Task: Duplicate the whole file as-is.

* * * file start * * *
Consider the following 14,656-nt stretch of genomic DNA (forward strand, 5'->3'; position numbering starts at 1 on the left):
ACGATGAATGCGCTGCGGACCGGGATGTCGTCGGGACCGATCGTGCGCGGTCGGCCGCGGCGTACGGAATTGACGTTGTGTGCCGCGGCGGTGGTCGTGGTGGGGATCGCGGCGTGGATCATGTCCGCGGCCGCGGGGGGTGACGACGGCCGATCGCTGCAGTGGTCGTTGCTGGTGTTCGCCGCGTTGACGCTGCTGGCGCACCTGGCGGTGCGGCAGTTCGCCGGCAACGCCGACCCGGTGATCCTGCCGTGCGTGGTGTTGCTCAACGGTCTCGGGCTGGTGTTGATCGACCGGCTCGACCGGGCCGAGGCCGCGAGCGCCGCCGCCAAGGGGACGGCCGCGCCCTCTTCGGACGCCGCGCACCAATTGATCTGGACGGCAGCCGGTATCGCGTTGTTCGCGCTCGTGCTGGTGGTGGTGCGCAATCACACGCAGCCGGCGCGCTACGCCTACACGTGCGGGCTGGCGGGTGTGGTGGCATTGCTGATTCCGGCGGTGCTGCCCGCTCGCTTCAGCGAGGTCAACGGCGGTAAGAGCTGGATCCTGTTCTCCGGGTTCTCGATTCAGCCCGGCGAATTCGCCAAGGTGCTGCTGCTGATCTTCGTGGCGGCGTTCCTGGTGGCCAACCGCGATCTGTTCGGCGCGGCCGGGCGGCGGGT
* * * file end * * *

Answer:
Consider the following 14,656-nt stretch of genomic DNA (forward strand, 5'->3'; position numbering starts at 1 on the left):
ACGATGAATGCGCTGCGGACCGGGATGTCGTCGGGACCGATCGTGCGCGGTCGGCCGCGGCGTACGGAATTGACGTTGTGTGCCGCGGCGGTGGTCGTGGTGGGGATCGCGGCGTGGATCATGTCCGCGGCCGCGGGGGGTGACGACGGCCGATCGCTGCAGTGGTCGTTGCTGGTGTTCGCCGCGTTGACGCTGCTGGCGCACCTGGCGGTGCGGCAGTTCGCCGGCAACGCCGACCCGGTGATCCTGCCGTGCGTGGTGTTGCTCAACGGTCTCGGGCTGGTGTTGATCGACCGGCTCGACCGGGCCGAGGCCGCGAGCGCCGCCGCCAAGGGGACGGCCGCGCCCTCTTCGGACGCCGCGCACCAATTGATCTGGACGGCAGCCGGTATCGCGTTGTTCGCGCTCGTGCTGGTGGTGGTGCGCAATCACACGCAGCCGGCGCGCTACGCCTACACGTGCGGGCTGGCGGGTGTGGTGGCATTGCTGATTCCGGCGGTGCTGCCCGCTCGCTTCAGCGAGGTCAACGGCGGTAAGAGCTGGATCCTGTTCTCCGGGTTCTCGATTCAGCCCGGCGAATTCGCCAAGGTGCTGCTGCTGATCTTCGTGGCGGCGTTCCTGGTGGCCAACCGCGATCTGTTCGGCGCGGCCGGGCGGCGGGT